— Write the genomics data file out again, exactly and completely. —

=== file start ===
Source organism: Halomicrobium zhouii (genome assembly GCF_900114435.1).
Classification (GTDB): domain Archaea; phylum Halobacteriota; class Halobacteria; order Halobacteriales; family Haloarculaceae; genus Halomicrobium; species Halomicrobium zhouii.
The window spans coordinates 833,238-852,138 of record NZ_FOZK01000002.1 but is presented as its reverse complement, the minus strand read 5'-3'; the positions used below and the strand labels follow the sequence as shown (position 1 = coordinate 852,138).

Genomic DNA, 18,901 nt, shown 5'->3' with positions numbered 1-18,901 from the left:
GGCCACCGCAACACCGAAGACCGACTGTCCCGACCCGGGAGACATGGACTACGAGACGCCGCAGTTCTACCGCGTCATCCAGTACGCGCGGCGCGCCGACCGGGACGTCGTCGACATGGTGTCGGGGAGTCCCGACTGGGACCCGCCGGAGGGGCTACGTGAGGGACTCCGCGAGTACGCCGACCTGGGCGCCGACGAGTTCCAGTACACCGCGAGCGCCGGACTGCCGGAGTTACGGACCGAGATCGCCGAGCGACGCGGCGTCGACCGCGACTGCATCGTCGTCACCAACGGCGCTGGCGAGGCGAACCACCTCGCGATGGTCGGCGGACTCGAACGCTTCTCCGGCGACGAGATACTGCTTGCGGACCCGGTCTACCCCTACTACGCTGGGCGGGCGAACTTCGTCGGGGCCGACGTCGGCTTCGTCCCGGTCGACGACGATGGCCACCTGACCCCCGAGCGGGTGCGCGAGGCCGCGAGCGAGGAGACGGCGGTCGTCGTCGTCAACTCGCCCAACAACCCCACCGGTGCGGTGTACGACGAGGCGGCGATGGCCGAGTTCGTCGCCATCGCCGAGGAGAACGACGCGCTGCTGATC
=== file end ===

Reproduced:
Source organism: Halomicrobium zhouii (genome assembly GCF_900114435.1).
Classification (GTDB): domain Archaea; phylum Halobacteriota; class Halobacteria; order Halobacteriales; family Haloarculaceae; genus Halomicrobium; species Halomicrobium zhouii.
The window spans coordinates 833,238-852,138 of record NZ_FOZK01000002.1 but is presented as its reverse complement, the minus strand read 5'-3'; the positions used below and the strand labels follow the sequence as shown (position 1 = coordinate 852,138).

Genomic DNA, 18,901 nt, shown 5'->3' with positions numbered 1-18,901 from the left:
GGCCACCGCAACACCGAAGACCGACTGTCCCGACCCGGGAGACATGGACTACGAGACGCCGCAGTTCTACCGCGTCATCCAGTACGCGCGGCGCGCCGACCGGGACGTCGTCGACATGGTGTCGGGGAGTCCCGACTGGGACCCGCCGGAGGGGCTACGTGAGGGACTCCGCGAGTACGCCGACCTGGGCGCCGACGAGTTCCAGTACACCGCGAGCGCCGGACTGCCGGAGTTACGGACCGAGATCGCCGAGCGACGCGGCGTCGACCGCGACTGCATCGTCGTCACCAACGGCGCTGGCGAGGCGAACCACCTCGCGATGGTCGGCGGACTCGAACGCTTCTCCGGCGACGAGATACTGCTTGCGGACCCGGTCTACCCCTACTACGCTGGGCGGGCGAACTTCGTCGGGGCCGACGTCGGCTTCGTCCCGGTCGACGACGATGGCCACCTGACCCCCGAGCGGGTGCGCGAGGCCGCGAGCGAGGAGACGGCGGTCGTCGTCGTCAACTCGCCCAACAACCCCACCGGTGCGGTGTACGACGAGGCGGCGATGGCCGAGTTCGTCGCCATCGCCGAGGAGAACGACGCGCTGCTGATC